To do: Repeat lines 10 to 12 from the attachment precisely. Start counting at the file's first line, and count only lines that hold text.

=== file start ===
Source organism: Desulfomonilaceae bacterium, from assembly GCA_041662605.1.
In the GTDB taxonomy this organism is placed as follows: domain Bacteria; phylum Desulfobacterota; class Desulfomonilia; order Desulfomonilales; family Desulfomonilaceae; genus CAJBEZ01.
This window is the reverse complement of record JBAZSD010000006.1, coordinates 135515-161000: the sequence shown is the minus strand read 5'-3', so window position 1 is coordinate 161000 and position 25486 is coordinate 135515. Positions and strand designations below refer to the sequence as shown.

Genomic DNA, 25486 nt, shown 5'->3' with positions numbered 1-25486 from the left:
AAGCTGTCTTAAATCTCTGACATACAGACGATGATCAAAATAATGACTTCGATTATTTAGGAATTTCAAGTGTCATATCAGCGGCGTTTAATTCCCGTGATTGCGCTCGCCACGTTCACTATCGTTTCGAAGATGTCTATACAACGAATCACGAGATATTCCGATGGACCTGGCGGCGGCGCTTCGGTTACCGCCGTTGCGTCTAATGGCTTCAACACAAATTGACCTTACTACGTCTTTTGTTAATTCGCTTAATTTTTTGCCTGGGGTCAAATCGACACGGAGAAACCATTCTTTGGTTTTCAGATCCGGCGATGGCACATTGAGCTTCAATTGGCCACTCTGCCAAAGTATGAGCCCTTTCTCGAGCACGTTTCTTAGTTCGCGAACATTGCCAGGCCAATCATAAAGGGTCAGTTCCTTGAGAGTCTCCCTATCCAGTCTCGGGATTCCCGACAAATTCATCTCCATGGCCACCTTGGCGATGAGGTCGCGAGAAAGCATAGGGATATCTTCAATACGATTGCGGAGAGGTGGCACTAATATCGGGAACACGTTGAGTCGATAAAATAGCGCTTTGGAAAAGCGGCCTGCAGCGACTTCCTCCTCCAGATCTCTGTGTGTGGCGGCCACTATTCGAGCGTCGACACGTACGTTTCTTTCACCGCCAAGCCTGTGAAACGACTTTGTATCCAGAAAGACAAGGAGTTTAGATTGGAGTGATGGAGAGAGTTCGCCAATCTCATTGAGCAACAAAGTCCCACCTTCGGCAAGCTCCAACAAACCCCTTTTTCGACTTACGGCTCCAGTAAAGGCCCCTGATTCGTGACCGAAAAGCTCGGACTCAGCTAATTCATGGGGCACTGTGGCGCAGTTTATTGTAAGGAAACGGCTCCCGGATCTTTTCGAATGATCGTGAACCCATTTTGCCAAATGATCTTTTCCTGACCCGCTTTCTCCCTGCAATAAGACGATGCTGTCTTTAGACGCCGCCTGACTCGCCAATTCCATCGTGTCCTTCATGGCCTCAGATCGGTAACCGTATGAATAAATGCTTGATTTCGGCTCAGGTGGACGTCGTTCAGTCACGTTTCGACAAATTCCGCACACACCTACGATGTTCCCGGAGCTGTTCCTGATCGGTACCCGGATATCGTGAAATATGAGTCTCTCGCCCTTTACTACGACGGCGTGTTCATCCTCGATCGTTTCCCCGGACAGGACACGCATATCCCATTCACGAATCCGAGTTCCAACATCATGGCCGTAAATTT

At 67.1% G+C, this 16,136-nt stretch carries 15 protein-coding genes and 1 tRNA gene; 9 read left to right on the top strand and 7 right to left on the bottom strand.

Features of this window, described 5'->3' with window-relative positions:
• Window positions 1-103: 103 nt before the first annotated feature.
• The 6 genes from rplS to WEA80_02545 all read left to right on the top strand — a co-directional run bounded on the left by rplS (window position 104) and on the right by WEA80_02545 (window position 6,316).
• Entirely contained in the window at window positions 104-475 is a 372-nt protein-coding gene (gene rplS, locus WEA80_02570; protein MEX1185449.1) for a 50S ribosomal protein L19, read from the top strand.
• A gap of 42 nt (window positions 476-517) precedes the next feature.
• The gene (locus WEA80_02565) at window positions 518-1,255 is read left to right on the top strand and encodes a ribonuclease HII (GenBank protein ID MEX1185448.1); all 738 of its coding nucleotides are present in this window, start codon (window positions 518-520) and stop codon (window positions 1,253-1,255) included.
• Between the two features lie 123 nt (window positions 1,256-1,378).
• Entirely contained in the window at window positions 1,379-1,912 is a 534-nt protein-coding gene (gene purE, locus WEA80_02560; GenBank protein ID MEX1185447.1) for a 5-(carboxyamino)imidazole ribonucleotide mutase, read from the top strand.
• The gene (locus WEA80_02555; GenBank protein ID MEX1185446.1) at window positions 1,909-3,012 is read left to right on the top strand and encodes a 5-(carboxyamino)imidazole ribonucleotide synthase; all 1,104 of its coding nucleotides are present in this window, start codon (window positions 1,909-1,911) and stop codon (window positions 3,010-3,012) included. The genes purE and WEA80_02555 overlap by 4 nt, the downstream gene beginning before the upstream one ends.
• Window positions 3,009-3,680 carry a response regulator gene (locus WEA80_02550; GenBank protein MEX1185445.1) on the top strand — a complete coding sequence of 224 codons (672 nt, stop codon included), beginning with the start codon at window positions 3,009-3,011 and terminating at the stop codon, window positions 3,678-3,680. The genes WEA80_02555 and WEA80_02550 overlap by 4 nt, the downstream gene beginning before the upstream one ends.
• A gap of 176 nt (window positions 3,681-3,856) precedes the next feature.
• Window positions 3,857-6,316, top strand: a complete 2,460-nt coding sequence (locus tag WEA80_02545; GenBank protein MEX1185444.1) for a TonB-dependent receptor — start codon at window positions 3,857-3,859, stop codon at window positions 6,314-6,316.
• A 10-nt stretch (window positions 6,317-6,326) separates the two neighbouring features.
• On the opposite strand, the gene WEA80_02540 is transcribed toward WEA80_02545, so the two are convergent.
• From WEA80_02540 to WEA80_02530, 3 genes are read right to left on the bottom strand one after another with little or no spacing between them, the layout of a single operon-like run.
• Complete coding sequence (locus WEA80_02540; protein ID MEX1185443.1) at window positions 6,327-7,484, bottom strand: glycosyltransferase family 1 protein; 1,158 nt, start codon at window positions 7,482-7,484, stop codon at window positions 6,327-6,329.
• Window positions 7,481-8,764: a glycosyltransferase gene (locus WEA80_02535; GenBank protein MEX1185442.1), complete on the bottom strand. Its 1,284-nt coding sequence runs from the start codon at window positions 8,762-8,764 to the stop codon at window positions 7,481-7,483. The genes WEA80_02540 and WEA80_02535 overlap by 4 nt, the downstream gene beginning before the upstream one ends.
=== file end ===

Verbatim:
• Entirely contained in the window at window positions 104-475 is a 372-nt protein-coding gene (gene rplS, locus WEA80_02570; protein MEX1185449.1) for a 50S ribosomal protein L19, read from the top strand.
• A gap of 42 nt (window positions 476-517) precedes the next feature.
• The gene (locus WEA80_02565) at window positions 518-1,255 is read left to right on the top strand and encodes a ribonuclease HII (GenBank protein ID MEX1185448.1); all 738 of its coding nucleotides are present in this window, start codon (window positions 518-520) and stop codon (window positions 1,253-1,255) included.